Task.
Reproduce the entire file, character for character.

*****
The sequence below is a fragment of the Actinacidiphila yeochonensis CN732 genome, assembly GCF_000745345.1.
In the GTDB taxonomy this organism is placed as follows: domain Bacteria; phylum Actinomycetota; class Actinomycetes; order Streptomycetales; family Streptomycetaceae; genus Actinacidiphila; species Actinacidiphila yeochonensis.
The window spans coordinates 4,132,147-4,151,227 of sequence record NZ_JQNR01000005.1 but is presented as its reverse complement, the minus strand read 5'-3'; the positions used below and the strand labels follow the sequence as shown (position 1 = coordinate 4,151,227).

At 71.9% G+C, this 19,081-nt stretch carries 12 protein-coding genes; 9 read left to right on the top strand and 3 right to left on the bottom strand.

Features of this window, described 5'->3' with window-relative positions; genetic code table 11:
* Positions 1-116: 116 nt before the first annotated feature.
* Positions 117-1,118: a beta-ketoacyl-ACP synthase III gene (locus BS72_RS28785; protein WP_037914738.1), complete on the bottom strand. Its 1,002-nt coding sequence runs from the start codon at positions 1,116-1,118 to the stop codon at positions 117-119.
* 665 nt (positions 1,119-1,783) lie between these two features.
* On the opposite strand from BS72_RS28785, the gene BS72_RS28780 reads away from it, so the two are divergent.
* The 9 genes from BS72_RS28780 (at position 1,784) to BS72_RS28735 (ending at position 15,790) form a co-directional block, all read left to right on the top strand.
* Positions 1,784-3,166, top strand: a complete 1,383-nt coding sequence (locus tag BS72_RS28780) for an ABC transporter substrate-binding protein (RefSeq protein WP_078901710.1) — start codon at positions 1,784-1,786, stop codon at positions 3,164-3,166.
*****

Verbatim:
The sequence below is a fragment of the Actinacidiphila yeochonensis CN732 genome, assembly GCF_000745345.1.
In the GTDB taxonomy this organism is placed as follows: domain Bacteria; phylum Actinomycetota; class Actinomycetes; order Streptomycetales; family Streptomycetaceae; genus Actinacidiphila; species Actinacidiphila yeochonensis.
The window spans coordinates 4,132,147-4,151,227 of sequence record NZ_JQNR01000005.1 but is presented as its reverse complement, the minus strand read 5'-3'; the positions used below and the strand labels follow the sequence as shown (position 1 = coordinate 4,151,227).

At 71.9% G+C, this 19,081-nt stretch carries 12 protein-coding genes; 9 read left to right on the top strand and 3 right to left on the bottom strand.

Features of this window, described 5'->3' with window-relative positions; genetic code table 11:
* Positions 1-116: 116 nt before the first annotated feature.
* Positions 117-1,118: a beta-ketoacyl-ACP synthase III gene (locus BS72_RS28785; protein WP_037914738.1), complete on the bottom strand. Its 1,002-nt coding sequence runs from the start codon at positions 1,116-1,118 to the stop codon at positions 117-119.
* 665 nt (positions 1,119-1,783) lie between these two features.
* On the opposite strand from BS72_RS28785, the gene BS72_RS28780 reads away from it, so the two are divergent.
* The 9 genes from BS72_RS28780 (at position 1,784) to BS72_RS28735 (ending at position 15,790) form a co-directional block, all read left to right on the top strand.
* Positions 1,784-3,166, top strand: a complete 1,383-nt coding sequence (locus tag BS72_RS28780) for an ABC transporter substrate-binding protein (RefSeq protein WP_078901710.1) — start codon at positions 1,784-1,786, stop codon at positions 3,164-3,166.